Note: This figure sheds light on the relative importance of the alternative improvements that we implement to resolve the mystery of the trade balances. Panel A implements all improvements except the PPML estimator. Instead, the results in this panel are obtained with the OLS estimator. Panel B implements all improvements except the addition of domestic trade flows/costs. Panel C implements all improvements except for the theoretically motivated size controls. Finally, the results in Panel D are obtained with all other adjustments but with the a-theoretical remoteness indexes instead of the structural multilateral resistances.
Finally, Panel D keeps all improvements relative to Davis and Weinstein’s model in place except for the multilateral resistances which are replaced by a-theoretical ‘remoteness’ indices. This lowers the estimated coefficient of the regression line in the diagram to 0.28 and the R2 value to 0.29. This is better than the performance of the original specification, but a far shot from our baseline model. In the paper, we show that the performance of the model does not improve when the remoteness indexes are constructed following the methods from the World Economic Outlook (IMF 2019). We also demonstrate the importance of the structural multilateral resistances by implementing an iterative procedure to construct them. We do this by following Anderson and van Wincoop (2003) and by showing that the fit of the model improves with each iteration, bringing us closer to the true theoretical multilateral resistance terms. Hence, we conclude that the model fits the data when multilateral resistance terms are constructed according to theory. As a result, our findings reinforce the message from Baldwin and Taglioni (2006) that not controlling for the multilateral resistances is a ‘gold medal mistake’, and the argument from Head and Mayer (2014) that proxying for the structural multilateral resistances with a-theoretical remoteness indices may not be enough.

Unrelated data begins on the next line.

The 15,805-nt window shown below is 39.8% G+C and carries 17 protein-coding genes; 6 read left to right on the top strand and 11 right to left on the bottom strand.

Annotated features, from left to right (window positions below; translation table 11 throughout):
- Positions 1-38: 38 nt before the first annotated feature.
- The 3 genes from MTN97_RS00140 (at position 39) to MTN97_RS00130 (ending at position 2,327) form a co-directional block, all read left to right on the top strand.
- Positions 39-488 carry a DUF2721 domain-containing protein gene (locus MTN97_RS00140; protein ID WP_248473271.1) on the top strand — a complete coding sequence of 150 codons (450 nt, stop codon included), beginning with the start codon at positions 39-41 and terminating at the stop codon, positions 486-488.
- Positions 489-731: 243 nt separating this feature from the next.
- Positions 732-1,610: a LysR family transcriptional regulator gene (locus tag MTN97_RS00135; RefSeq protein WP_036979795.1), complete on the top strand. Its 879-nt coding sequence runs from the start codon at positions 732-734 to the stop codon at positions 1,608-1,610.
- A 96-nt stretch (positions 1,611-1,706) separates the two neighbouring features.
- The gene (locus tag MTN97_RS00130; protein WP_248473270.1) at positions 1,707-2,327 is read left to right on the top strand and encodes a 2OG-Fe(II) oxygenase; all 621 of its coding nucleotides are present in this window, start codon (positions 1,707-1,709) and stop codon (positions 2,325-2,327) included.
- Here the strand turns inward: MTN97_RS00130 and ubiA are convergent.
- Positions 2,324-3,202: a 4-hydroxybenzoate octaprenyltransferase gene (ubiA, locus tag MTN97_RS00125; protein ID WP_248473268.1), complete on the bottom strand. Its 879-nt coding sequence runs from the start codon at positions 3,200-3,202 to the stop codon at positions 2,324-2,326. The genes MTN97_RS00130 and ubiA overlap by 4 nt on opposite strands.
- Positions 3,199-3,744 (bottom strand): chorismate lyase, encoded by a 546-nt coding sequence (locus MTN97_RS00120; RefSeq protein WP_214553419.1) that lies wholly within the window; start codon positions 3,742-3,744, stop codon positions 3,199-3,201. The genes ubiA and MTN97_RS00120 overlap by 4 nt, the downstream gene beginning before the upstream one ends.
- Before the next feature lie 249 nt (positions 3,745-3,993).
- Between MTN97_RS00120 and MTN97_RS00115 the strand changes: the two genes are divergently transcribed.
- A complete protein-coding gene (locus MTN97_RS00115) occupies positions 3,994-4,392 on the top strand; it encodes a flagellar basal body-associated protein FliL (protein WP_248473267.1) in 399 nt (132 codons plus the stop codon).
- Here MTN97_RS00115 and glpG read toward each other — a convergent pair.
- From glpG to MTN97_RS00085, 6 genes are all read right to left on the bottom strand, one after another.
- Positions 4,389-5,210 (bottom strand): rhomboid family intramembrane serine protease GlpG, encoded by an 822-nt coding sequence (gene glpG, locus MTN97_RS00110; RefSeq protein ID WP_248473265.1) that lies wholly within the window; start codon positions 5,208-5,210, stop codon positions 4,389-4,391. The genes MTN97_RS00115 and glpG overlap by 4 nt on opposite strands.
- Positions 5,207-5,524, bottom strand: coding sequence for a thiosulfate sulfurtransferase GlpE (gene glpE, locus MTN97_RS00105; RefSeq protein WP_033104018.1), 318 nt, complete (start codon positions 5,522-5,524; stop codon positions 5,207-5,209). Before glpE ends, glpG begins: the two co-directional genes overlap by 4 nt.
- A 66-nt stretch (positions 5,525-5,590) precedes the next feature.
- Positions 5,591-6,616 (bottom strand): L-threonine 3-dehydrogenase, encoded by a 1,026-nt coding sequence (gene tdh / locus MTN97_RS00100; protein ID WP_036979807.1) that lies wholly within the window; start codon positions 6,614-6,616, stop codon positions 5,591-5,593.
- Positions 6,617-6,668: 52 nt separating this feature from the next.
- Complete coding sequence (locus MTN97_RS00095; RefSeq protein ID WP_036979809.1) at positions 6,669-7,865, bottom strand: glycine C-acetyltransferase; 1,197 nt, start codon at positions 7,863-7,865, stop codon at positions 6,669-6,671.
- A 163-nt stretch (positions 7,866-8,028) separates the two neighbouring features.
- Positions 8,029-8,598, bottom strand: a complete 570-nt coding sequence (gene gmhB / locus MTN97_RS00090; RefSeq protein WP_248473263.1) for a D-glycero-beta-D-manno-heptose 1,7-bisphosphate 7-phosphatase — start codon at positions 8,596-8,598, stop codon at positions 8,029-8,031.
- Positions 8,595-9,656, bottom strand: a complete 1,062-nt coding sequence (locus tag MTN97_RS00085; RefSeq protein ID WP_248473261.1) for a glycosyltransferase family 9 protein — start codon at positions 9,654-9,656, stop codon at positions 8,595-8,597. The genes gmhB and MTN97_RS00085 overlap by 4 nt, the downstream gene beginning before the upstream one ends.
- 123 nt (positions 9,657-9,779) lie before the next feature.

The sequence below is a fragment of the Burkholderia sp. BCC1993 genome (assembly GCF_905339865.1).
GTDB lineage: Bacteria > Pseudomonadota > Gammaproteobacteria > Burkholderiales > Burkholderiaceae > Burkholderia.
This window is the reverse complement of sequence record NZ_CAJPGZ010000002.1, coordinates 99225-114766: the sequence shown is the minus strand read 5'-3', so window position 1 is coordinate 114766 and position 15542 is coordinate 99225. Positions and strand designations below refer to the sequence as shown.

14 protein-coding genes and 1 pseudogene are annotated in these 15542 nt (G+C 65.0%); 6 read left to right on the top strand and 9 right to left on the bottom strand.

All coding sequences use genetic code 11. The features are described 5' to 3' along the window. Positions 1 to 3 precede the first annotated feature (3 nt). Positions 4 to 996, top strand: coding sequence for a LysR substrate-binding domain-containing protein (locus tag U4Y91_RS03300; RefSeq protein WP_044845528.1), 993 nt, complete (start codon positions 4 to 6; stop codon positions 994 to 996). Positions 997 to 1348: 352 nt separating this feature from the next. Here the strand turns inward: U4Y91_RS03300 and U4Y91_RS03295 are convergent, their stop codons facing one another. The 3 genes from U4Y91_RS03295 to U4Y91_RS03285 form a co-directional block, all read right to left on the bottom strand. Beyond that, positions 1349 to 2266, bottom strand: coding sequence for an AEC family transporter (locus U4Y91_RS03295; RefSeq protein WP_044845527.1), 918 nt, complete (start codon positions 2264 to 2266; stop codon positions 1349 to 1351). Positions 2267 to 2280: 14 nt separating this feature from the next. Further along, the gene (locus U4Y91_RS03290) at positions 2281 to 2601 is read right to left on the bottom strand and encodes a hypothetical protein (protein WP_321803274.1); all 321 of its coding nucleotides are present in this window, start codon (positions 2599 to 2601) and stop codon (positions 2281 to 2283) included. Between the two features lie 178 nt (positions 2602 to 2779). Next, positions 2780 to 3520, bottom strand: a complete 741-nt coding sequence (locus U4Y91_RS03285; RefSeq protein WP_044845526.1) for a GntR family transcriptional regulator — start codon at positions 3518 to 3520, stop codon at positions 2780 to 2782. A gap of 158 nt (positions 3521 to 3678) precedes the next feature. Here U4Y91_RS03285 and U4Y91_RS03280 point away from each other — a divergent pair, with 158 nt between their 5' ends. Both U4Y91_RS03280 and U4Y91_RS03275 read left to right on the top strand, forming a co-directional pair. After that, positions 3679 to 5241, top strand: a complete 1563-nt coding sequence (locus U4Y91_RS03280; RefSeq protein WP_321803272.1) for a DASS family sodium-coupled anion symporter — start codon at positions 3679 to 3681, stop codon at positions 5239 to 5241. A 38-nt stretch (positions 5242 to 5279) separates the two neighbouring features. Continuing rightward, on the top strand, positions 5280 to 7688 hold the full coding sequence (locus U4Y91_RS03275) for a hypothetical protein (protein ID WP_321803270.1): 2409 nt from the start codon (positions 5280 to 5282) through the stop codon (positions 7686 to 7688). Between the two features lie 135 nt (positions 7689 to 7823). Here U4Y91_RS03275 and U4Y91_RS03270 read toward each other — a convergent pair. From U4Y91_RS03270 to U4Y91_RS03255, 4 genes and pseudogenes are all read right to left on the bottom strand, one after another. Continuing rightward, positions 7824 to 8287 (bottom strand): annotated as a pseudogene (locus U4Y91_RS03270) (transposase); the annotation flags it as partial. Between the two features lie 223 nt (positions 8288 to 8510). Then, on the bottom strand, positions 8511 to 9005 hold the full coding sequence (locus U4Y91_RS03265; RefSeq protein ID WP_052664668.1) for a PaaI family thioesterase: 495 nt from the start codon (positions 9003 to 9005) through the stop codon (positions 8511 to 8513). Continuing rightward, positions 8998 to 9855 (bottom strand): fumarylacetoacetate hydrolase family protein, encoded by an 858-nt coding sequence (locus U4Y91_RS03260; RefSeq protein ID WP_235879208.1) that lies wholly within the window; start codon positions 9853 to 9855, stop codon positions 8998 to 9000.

What it all means